On the other hand, I have great respect for how the pandemic was handled in South Dakota. The governor’s executive order was only 2 pages long, and there was no lockdown. As the governor stated, it’s the residents of South Dakota who are primarily responsible for their own safety. These days, what a radical thought to proclaim publicly—and as a government official too—that people have to take care of themselves and not expect the government to take care of them. They have the freedom to be treated like adults but also the responsibility to face the consequences of their choices. The governor noted that she was trusting them to act like responsible adults during the pandemic, so there was no need for authoritarian behavior like in other states.
Of course, the government control freaks weren’t keen on letting some folks keep their liberties intact, so when there was an outbreak of the virus at a meat plant in South Dakota, the governor took a lot of heat for not locking down the state. Unlike other governors who caved in to mounting pressure, she once again reiterated her non-authoritarian stance and also pointed out that meat plants were deemed essential by the president, so they would have been open anyway during a lockdown.
So, does liberty really work or are we destined for gloom and doom if our leaders don’t treat us like children? Obviously the original “models” were pathetic in how far they were off base, but let’s look at some actual data a few months into the pandemic. New Hampshire is not very different from South Dakota as it’s mostly rural. With a population of 1.36 million, it’s the 10th least populated state, while South Dakota is the 5th least populated state with a population of around 882,000. As of this week, New Hampshire had 373 corona-related deaths, while South Dakota had 93. Dividing the number of deaths by the total population, the virus death rate is .027% per capita for New Hampshire and .013% for South Dakota. If lockdowns save lives, then why is the rate lower for South Dakota, which had no lockdown? As for unemployment as of 06/19/20, the rate for New Hampshire was 14.5% and 9.4% for South Dakota. So apparently authoritarianism isn’t good for your livelihood—or even your health.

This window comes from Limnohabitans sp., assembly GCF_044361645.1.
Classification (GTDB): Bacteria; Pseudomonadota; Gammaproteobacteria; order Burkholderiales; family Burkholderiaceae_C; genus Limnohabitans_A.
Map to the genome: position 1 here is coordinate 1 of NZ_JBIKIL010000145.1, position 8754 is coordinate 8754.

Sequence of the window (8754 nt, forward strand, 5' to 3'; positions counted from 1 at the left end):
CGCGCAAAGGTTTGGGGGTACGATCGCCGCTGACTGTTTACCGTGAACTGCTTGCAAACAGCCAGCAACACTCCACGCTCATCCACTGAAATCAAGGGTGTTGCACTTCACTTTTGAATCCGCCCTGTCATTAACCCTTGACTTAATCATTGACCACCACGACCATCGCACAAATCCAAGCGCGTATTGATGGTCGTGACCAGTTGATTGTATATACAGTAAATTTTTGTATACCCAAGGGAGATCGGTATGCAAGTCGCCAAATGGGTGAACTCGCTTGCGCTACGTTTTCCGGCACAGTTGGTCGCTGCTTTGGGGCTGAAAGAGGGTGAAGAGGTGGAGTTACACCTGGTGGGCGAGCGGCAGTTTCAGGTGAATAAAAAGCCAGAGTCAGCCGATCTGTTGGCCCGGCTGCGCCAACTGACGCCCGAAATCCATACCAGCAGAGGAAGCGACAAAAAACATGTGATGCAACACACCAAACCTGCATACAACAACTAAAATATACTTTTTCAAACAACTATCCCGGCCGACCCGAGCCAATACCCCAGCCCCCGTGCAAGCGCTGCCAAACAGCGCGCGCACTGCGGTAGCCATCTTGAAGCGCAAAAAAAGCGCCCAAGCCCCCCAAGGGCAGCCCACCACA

To be completely fair to our governor, one of our state reps told me that when some of them complained to the governor that state troopers were pulling drivers over during the initial phase of the lockdown to check why they were out driving, he vowed to put a stop to that nonsense. From what I’ve read, he kept his word, and there were none of the really outrageous civil liberty violations here like arresting surfers, citing people sitting in their cars watching the sunset, taking down the license numbers of cars in church parking lots during Easter Sunday, and the disgusting “Karens” who turned in their neighbors to local police departments and “good citizen” government hotlines.
As today’s holiday approached, there’s been a mainstream media feeding frenzy about the president visiting South Dakota and Mount Rushmore for a celebration and fireworks. The governor said, “We’ve told people to focus on personal responsibility. Every one of them has the opportunity to make a decision that they’re comfortable with. So, we will be having celebrations of American independence. We told those folks that have concerns that they can stay home. But those who want to come and join us, we’ll be giving out free face masks, if they choose to wear one. But we won’t be social distancing.” Needless to say, those who celebrate the god of government control are fit to be tied. Ignoring CDC guidelines is akin to or perhaps worse than heresy.
If I were a bit more cynical, I would say the governor’s critics are hoping for lots of new infections and, better still, deaths resulting from today’s celebration in South Dakota. But I prefer to focus on being happy that there’s actually an elected official who is actively promoting self-ownership, personal responsibility, and self-reliance. Perhaps the meaning behind today’s holiday hasn’t been lost after all.
The Milton Board of Selectmen (BOS) have posted their agenda for a BOS meeting to be held Monday, July 6.
The BOS meeting is scheduled to begin with a Non-Public session beginning at 6:00 PM. That agenda has one Non-Public item classed as 91-A3 II (a).
(a) The dismissal, promotion, or compensation of any public employee or the disciplining of such employee, or the investigation of any charges against him or her, unless the employee affected (1) has a right to a meeting and (2) requests that the meeting be open, in which case the request shall be granted.
This likely has to do with compensation, rather than the other possibilities. (The Town government has posted four positions).